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Why the Economy Isn’t Improving Anytime Soon

Posted by Larry Doyle on June 26, 2009 8:30 AM |

What kid doesn’t get frustrated with his father who dictates a line of reasoning with the tried and true, “because I said so.”

In similar fashion, the public at large should be equally frustrated with economists, market analysts, and the media who continually promote ‘unemployment’ as a lagging indicator. The simple fact is in the Brave New World of the Uncle Sam economy, I believe we should question the definitions and impacts of all our economic inputs. Today, let’s dive into the all important unemployment statistics.

Recall that under the most adverse scenario of the Bank Stress Tests, the unemployment rate was assumed to top out at 10.3%. Well, do not be surprised if we reach that rate by Labor Day with a strong chance we see 11% by year end. Last week, Obama himself acceded to likely double digit unemployment. Warren Buffett predicted as much in an interview aired yesterday.

The financial industry and government officials play down these statistics by stating that unemployment lags the economy. I beg to differ!! The Wall Street Journal provides strong evidence why unemployment is the preeminent leading economic indicator in writing, Unemployment Vexes Foreclosure Plan:

Rising unemployment is complicating the Obama administration’s effort to reduce foreclosures and stabilize the housing market.

The first wave of mortgage delinquencies was sparked by borrowers who took out subprime mortgages and other risky loans that became unaffordable, causing them to fall behind on their monthly payments. But the current wave is increasingly driven by unemployment or underemployment, economists and housing counselors say.

The Obama foreclosure-prevention plan was “built around the subprime crisis model, not the unemployment crisis model,” said Michael van Zalingen, director of homeownership services for the nonprofit Neighborhood Housing Services of Chicago.

The Obama program provides financial incentives to mortgage-servicing companies and investors to reduce mortgage-related payments to 31% of monthly income.

But many borrowers don’t have sufficient income to qualify for a loan modification under the plan. Mr. van Zalingen said roughly 45% of the more than 900 borrowers who sought help at two recent counseling events would fall into that category even if their interest rate were dropped to 2% and their loan term were extended to 40 years.

I wrote “The Most Critical Economic Statistic” a month ago to highlight the importance of mortgage delinquencies. There is a very strong correlation between unemployment, delinquencies, foreclosures, and subsequent defaults on credit cards and other personal debts.

The Obama administration and all of Washington are increasingly concerned–with good reason–about the impact of increasing unemployment and underemployment, which currently sits at 16.4% and may very well get to 20%!!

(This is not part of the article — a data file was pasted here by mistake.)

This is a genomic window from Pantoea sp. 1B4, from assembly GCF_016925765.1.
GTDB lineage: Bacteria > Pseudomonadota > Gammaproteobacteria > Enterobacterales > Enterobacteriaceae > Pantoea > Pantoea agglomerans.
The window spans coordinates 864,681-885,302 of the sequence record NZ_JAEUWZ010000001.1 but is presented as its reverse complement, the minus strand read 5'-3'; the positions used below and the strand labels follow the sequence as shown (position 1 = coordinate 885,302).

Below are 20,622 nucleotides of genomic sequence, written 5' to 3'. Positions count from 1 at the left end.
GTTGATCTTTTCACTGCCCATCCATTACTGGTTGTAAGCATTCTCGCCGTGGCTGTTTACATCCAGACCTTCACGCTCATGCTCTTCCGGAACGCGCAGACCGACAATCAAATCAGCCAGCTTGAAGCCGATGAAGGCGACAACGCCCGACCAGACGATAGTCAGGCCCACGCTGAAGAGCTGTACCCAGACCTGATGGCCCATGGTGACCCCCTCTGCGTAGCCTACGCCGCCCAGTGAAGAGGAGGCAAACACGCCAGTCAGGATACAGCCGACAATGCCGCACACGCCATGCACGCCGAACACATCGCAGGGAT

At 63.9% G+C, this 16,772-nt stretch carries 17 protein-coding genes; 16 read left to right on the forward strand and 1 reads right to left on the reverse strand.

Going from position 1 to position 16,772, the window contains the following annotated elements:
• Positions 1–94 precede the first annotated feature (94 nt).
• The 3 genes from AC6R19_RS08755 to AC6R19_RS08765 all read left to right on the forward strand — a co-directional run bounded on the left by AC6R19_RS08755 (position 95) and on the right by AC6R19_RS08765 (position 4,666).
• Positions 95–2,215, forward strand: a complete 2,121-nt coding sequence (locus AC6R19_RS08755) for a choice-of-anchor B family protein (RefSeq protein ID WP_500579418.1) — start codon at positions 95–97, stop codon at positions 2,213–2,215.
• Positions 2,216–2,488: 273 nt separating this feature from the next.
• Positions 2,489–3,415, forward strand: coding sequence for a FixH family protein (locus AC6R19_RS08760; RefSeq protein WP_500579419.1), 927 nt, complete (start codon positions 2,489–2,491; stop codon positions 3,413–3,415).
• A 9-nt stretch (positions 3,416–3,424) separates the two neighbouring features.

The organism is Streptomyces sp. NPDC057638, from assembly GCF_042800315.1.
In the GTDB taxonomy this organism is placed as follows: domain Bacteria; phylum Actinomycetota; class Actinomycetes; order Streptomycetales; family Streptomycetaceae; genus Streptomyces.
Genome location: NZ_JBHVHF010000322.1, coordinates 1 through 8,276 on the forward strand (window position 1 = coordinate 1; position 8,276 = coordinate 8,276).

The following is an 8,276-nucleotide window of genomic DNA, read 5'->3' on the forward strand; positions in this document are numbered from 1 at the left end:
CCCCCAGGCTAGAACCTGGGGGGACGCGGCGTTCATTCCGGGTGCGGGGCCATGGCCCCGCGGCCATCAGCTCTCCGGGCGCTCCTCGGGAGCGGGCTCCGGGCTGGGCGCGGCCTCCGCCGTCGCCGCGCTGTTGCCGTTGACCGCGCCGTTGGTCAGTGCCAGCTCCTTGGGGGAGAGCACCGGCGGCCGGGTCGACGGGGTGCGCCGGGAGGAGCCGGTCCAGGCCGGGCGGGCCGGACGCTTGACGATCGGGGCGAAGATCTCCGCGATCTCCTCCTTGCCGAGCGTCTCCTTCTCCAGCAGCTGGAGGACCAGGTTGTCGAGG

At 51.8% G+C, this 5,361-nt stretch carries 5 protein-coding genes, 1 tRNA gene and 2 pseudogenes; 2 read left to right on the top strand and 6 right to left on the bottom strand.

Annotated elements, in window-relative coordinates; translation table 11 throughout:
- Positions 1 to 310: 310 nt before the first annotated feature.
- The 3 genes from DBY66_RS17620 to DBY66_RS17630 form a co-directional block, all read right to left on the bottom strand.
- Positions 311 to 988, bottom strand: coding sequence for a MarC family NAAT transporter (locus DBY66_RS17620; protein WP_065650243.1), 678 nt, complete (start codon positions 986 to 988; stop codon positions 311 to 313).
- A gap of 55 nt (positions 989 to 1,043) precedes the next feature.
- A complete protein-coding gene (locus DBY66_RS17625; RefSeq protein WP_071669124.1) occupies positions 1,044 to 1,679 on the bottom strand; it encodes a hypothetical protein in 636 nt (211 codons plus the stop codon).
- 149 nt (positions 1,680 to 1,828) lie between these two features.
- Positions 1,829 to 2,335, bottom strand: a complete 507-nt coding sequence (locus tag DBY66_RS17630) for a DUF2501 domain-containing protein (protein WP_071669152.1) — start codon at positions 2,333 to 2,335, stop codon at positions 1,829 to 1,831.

What might Washington do? When in doubt, throw more money at it. The WSJ highlights how and where that money may be delivered:

The administration is considering making changes to the loan-modification program to address the current employment landscape.

“We recognize that unemployment is a significant complicating factor,” said Deputy Assistant Treasury Secretary Seth Wheeler. “We are studying what more we can do.”

The Obama program currently calls on mortgage-servicing companies to consider options other than loan modifications for borrowers who can’t qualify for them for a range of reasons, including loss of income.

One possibility is a forbearance plan that allows borrowers to hold off from making mortgage payments for several months while they look for work. But there are no specific guidelines for determining who should get forbearance and for how long.

The administration is weighing whether it should provide more specific guidelines for how mortgage companies should work with borrowers who have lost their jobs but are believed to be good candidates for re-employment. It is also considering providing additional incentives to encourage servicers to offer forbearance plans.

Several Federal Reserve economists, meanwhile, have suggested the government pay a share of the mortgage payment, for a limited time, for borrowers who see a significant disruption in their income.

Other options include providing short-term loans to borrowers who have lost jobs, or giving special treatment to borrowers likely to become re-employed soon. Administration officials haven’t taken a position on these options, and said each brings its own challenges.

Do not forget that the American consumer represents approximately 70% of total GDP and that the United States represents approximately 30% of global GDP.

Not exactly a lot of green shoots in this report. Meanwhile, about those delinquencies:

there are signs the overall mortgage-delinquency problem is getting worse. The percentage of mortgage loans that were at least 30 days past due but not yet in foreclosure climbed to a record 8.49% in May, up from 8.08% in April and 5.66% a year earlier, according to LPS Applied Analytics.

Unemployment a lagging indicator? . . . Please!!


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